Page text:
There are many opportunities to explore marketing high quality skipjack tuna from the Pacific Islands to support a transformation in practices and benefits for local economies. In the USA, entire protein, dairy, nut and fruit categories have been successfully rebranded, awakening the category from a flat to declining market-share to margin and sales growth. Much like pork, milk and almonds prior to concerted marketing campaigns, we believe that sustainable skipjack is not getting its deserved status in the marketplace despite investments in fishery management and is being overlooked as one the world’s most healthy, tasty, nutritious and sustainable forms of protein.
Rethinking the supply chain
Market pull-through is essential for the success and durability of systemic change in a supply chain. In the Pacific Island tuna value chain, aligning the sustainability principles of major retailers with the development aspirations of the Pacific Island region generates significant opportunities to rethink the supply chain.
Technology will be key to improving efficiencies and solving key sustainability issues in the supply chain. Building on proven approaches, technology can improve monitoring and traceability along with lowering the cost of energy and water that benefit producers, processors, brands and consumers. Process innovations and local investments that shorten time to market, improve access to labour pools, and/or improve the ability to store product can also play an important role in supply chain improvements. These improvements lower cost of handling and bring more financial benefit to local islands.
Ultimately, properly aligned incentives can help to encourage responsible management for long term benefits. There are a range of bright spots and long-term investments that can be scaled, as well as a set of frontiers in innovation and business models that can be explored to re-think and re-imagine the tuna supply chain of the 21st century.
A Taiwanese purse seiner hauls its catch in the western Pacific. Photo: GreenpeaceA purse seine tuna fishery in the western and central Pacific shared by the US, China and Taiwan — and supplying tuna company FCF Fishery of Taiwan — has achieved Marine Stewardship Council (MSC) certification.
The South Pacific Tuna Corporation (SPTC), in conjunction with FCF and the Western Pacific Sustainable Tuna Alliance, announced the central Pacific skipjack and yellowfin free-school purse seine fishery had achieved and received the MSC standard on June 22.
The fishery is operated by US, China, and Taiwan-flagged vessels. Authorized vessels principally fish for skipjack and yellowfin tuna within the exclusive economic zones of countries that are Parties to the Nauru Agreement, as well as the high seas.
“This certification is an important step we have worked diligently towards to meet the standards of MSC. We are proud to be the leader in driving sustainable practices, as well as establishing a standard that exceeds that of the NGO community,” said Ray Clarke, vice president of environmental development and government affairs at SPTC.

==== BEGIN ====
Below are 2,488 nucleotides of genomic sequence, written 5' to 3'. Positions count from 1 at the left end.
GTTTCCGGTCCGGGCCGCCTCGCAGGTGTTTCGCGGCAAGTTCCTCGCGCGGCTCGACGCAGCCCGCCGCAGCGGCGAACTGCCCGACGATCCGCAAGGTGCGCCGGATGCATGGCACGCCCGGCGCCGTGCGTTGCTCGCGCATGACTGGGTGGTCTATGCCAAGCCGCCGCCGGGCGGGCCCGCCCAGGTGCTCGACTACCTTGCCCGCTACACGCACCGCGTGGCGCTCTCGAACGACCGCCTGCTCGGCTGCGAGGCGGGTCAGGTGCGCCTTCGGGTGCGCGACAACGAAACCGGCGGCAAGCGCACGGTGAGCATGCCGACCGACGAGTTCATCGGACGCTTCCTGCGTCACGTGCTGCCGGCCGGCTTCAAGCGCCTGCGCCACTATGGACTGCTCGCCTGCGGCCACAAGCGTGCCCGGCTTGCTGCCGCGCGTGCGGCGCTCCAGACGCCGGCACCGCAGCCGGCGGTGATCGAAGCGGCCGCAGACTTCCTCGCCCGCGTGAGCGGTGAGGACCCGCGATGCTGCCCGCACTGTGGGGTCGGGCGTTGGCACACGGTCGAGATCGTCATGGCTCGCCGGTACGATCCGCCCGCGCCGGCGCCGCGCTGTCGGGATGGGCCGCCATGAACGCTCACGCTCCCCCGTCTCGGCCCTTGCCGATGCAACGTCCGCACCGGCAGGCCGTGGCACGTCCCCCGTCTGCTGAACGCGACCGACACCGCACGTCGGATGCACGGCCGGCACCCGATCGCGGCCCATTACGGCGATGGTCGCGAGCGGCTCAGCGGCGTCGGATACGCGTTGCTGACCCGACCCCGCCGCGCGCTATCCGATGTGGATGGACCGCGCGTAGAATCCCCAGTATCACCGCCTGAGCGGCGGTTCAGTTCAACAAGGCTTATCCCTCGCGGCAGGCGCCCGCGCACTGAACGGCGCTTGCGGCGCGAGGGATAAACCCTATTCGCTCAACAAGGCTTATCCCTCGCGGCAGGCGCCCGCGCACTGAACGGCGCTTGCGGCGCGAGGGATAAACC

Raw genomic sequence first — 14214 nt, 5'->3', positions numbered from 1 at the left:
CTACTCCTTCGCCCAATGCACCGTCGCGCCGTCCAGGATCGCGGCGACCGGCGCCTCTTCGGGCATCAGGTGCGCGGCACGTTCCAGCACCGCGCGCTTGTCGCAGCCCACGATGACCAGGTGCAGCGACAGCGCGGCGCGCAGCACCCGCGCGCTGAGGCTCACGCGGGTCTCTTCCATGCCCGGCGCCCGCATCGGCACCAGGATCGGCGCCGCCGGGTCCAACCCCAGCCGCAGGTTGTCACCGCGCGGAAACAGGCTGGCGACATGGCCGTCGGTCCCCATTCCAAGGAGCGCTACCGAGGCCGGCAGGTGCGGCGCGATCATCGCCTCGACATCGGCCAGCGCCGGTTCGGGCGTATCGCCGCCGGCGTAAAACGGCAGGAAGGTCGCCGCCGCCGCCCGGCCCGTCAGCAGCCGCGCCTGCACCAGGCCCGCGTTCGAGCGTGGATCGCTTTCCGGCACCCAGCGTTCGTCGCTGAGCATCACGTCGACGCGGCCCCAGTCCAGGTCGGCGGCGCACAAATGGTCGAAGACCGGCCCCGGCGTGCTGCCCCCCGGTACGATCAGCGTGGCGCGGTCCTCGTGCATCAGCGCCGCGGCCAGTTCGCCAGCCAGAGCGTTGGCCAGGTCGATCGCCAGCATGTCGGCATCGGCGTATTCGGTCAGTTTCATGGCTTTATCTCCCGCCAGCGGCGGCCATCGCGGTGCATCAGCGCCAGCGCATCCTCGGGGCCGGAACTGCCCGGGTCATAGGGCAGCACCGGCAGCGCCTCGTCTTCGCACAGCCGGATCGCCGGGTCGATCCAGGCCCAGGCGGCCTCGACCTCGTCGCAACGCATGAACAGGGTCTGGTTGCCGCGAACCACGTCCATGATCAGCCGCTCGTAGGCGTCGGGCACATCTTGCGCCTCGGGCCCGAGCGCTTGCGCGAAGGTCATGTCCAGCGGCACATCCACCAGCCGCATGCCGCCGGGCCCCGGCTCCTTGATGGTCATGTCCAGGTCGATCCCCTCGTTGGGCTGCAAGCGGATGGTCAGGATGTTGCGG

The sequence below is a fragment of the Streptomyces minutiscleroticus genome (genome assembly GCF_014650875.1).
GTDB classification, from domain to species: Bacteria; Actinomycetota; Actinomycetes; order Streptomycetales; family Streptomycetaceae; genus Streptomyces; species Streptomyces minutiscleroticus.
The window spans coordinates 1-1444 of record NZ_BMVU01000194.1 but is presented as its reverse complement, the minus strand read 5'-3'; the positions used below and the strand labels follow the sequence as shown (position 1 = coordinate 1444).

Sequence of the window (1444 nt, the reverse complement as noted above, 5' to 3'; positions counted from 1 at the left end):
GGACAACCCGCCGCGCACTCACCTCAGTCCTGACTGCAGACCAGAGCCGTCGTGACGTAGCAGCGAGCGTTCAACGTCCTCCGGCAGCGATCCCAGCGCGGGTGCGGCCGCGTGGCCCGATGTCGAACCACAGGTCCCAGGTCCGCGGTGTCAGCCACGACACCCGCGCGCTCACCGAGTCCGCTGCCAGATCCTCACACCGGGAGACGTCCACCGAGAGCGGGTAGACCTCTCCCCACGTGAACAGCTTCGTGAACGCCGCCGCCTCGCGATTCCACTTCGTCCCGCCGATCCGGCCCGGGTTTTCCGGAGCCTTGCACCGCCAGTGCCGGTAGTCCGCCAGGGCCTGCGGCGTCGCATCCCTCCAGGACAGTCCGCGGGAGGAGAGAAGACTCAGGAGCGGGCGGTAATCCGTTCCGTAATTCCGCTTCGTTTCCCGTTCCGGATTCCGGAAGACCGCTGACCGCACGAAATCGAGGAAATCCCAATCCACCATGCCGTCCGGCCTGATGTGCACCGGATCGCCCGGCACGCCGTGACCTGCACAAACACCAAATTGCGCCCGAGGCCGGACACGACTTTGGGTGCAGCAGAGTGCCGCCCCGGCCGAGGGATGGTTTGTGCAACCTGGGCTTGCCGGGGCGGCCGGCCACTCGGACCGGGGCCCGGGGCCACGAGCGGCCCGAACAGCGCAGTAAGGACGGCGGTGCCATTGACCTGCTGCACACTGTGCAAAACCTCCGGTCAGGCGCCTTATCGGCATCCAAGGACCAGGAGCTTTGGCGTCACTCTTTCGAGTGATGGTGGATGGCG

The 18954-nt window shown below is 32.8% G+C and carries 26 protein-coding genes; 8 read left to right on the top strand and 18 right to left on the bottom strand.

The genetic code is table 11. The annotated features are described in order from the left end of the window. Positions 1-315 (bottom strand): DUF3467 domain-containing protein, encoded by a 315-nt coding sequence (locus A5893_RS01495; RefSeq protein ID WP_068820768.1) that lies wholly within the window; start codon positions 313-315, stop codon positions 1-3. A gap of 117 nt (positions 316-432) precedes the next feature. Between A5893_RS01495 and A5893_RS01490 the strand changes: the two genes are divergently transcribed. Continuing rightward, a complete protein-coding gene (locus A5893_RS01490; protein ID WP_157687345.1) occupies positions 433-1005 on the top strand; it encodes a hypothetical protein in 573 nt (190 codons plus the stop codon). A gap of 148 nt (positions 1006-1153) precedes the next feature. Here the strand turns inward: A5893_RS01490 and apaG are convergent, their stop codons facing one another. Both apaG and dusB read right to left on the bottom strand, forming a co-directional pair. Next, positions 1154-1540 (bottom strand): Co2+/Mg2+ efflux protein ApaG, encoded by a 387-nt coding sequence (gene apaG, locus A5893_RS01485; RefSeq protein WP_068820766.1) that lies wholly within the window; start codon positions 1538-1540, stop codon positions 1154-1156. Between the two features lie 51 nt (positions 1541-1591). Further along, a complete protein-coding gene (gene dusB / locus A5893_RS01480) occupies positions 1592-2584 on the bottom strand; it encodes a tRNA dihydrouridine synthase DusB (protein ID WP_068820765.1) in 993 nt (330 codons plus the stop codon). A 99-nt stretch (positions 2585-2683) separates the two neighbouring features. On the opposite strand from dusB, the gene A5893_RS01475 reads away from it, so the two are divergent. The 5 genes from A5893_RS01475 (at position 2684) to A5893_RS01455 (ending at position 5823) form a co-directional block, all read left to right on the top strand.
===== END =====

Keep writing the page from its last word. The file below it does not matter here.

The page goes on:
According to Clarke, the companies will now provide in excess of 100,000 metric tons of MSC-certified tuna to the global market.
The certification comes amid Greenpeace allegations of labor abuses on tuna vessels supplying FCF Taiwan. However, Taiwanese fishing authorities have said the allegations refer to old cases, while industry sources have also queried the connection with FCF.
The Western Pacific Sustainable Tuna Alliance, Western and Central Pacific skipjack and yellowfin free school purse seine fishery has been ruled to have met the standards for Marine Stewardship Council (MSC) certification.
Following a 30-day comment period on the public comment draft report, SCS Global Services has considered the assessment team’s report, the peer reviewers’ comments and all stakeholder comments.
Its determination is that the fishery should be certified in accordance with the MSC fisheries standard. There is now a 15 working day period during which a previously involved stakeholder may lodge a notice of objection to this determination.
The fishery client for the certification is Taiwan’s FCF Fishery Co.
An independent adjudicator in New York has dismissed an objection to the re-certification of sustainable tuna fisheries controlled by the Parties to the Nauru Agreement, or PNA.
Its eight member nations control about half the global supply of skipjack tuna, the most commonly canned variety.
The objection was lodged by the International Pole and Line Foundation whose members are thought to dominate tuna supply to the United Kingdom.
The PNA’s commercial manager, Maurice Brownjohn, said the objection appeared to have been supported by donors in the UK.
“And this is a market where we are increasingly getting market share because of the ability of this region to provide independently certified and high quality chain of custody for validating certification claims of the products that come from this region”
Maurice Brownjohn said the objection was led by a Queen’s Counsel and a team of barristers exposing it as the action of commercial interests and not fishermen.
The re-certification was granted by the Marine Stewardship Council for the PNA’s skipjack and yellowfin fisheries and now covers waters belonging to the territory of Tokelau, which is not a PNA member.